This is just a handful of photos that we have up at CNNiReport from family members saying this is my niece, this is my granddaughter, my aunt my cousin, my best friend, someone I work with, whoever it is. They're sending in descriptions. They're saying where these people work, where they hang out, what they might have been wearing, how tall they are, any identifying information.
Our goal here, though all of this is to help people reconnect with loved ones. Obviously, Fred, we're all holding out hope as many people as possible will find those names being found at CNN.com.
WHITFIELD: Yeah, and I know you're committed throughout the day to sift through the images and read this information for people so that we might be able to reconnect a lot folks. Josh Levs, thanks. Check back with you momentarily.
LEVS: Thank you.
WHITFIELD: All right, other news we're following, two officers who actually knew the Ft. Hood alleged gunman could be in trouble. Our legal guys are ready to delve into this one.
WHITFIELD: All right, other stories we're following for you right now, Democratic lawmakers crafting a health care reform Bill say that they're in the home stretch of completing the massive legislative proposal. A draft version of most of the built could be bound for the congressional budget office later this weekend for a cost estimate.
And health care figures large into Massachusetts' special election set for Tuesday. Bay state attorney general and Democrat Martha Coakley getting stiff opposing from GOP relative new-comer Scott Brown. Some suggest the contest for the seat previously held by the late Ted Kennedy serves as political canary in the coal mine in the ongoing health care debate. A GOP win would also wreck the Democrats' filibuster-proof 60 votes in the Senate.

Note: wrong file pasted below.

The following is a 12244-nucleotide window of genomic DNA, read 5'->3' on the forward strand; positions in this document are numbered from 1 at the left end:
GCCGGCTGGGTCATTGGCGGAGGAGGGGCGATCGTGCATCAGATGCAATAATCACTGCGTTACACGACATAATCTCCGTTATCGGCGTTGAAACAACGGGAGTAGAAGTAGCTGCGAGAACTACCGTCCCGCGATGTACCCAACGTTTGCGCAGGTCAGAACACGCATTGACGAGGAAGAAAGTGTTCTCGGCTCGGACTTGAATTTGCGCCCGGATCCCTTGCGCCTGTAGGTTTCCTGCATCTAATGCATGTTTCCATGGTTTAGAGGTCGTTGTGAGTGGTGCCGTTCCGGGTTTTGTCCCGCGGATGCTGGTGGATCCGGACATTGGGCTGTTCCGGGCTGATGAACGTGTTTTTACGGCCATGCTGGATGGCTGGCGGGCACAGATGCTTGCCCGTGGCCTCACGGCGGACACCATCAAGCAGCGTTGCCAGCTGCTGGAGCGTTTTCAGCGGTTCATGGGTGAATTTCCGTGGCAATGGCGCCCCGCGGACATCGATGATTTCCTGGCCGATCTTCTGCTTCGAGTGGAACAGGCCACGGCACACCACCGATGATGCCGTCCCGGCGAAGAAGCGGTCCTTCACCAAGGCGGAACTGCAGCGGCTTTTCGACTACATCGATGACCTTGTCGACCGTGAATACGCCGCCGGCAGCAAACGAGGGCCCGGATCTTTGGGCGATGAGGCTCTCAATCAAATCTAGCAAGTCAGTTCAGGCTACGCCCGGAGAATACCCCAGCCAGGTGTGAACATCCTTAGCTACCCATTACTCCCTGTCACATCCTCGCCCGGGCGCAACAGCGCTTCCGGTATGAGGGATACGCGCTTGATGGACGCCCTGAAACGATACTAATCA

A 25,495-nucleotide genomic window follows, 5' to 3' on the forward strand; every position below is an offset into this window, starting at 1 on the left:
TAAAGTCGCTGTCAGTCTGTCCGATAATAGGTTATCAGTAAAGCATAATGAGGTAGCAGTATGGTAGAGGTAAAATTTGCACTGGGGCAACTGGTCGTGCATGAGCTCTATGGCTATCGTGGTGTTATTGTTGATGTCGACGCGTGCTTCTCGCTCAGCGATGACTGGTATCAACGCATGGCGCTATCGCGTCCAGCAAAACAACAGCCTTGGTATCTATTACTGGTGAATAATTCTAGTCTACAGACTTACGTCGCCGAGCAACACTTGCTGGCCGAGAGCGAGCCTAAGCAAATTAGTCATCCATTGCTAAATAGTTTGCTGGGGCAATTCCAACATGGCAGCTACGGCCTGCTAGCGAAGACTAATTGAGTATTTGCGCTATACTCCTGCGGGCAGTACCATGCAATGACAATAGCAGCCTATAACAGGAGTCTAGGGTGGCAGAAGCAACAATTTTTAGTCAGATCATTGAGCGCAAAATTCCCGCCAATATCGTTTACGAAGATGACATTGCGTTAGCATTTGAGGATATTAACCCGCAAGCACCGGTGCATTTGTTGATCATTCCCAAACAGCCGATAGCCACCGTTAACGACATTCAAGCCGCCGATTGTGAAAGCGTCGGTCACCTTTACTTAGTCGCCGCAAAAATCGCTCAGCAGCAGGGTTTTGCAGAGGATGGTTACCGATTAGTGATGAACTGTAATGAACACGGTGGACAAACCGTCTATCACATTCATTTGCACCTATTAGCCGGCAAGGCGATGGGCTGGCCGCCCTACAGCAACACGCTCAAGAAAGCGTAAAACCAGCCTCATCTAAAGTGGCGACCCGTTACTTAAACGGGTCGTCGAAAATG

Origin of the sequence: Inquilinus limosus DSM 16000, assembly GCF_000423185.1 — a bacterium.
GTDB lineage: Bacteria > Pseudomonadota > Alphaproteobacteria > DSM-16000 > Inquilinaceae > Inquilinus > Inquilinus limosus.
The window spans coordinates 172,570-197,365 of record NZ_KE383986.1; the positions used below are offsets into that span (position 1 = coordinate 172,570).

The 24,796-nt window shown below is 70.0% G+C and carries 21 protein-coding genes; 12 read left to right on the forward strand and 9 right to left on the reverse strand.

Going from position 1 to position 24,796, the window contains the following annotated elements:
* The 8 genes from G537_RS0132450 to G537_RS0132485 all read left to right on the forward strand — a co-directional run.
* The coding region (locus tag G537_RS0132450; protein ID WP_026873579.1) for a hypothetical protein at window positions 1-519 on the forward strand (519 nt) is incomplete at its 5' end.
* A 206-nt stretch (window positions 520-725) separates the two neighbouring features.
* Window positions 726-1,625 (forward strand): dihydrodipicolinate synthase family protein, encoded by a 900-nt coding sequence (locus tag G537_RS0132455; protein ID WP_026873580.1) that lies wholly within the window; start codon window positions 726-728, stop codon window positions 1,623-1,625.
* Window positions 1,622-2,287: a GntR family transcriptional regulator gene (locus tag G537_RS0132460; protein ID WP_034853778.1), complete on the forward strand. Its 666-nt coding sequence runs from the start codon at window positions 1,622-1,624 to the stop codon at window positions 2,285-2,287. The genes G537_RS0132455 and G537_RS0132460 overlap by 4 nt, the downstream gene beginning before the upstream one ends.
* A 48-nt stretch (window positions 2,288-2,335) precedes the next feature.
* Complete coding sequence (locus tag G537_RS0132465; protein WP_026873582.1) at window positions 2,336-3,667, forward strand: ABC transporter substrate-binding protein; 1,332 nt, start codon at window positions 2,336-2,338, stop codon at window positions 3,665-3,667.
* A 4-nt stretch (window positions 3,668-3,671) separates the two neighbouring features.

And federal regulators criticizing the makers of Tylenol, they say the company should have acted faster in pulling potentially contaminated products from store shelves. Some consumers have reported a moldy smell and feeling sick after taking the pain relieving medication. Johnson & Johnson is now expanding its voluntary recall to other over-the-counter medications, now.
All right, let's check in with our legal guys because there are a lot of interesting cases that we want to talk about. And that including the Ft. Hood massacre. We're talking about the alleged gunman who now apparently is, has exhibited so many signs that now military officers and even doctors are being held accountable. We turn to our legal guys Avery Freedman, a civil right attorney and law professor and Richard Herman in New York, criminal defense attorney and law professor.
Good to see both of you.
RICHARD HERMAN, CRIMINAL DEFENSE ATTORNEY: Hi, Fred.
AVERY FRIEDMAN, CIVIL RIGHTS ATTORNEY: Hi Fred.
WHITFIELD: Richard, let me begin with you, Richard. If this is the case, if that many officers or even doctors who should have read the signs, we're talking about the defense secretary, Gates, said they should have read the signs and should be held accountable. To what degree?
HERMAN: Yeah, they should be held accountable, Fred. You know, one of the causes for the massacre at Ft. Hood is an overwhelming sensitivity to race, religion and political correctness. If we examined this animal Hassan's history the last two years, objectively speaking, meaning we didn't know his race, his religion, and we just looked at him objectively, his actions, people would be appalled at what this guy was doing, and nobody did anything.
They let it go, because they were afraid. They were afraid to push a button on this guy to interrogate him, to perhaps charge him. The signs were everywhere, Fred. And now when they do the investigation, we're going to see just how corrupt the process was at Ft. Hood.
WHITFIELD: So, Avery, am I hearing you in agreement or disagreement?
FRIEDMAN: I am in absolute disagreement.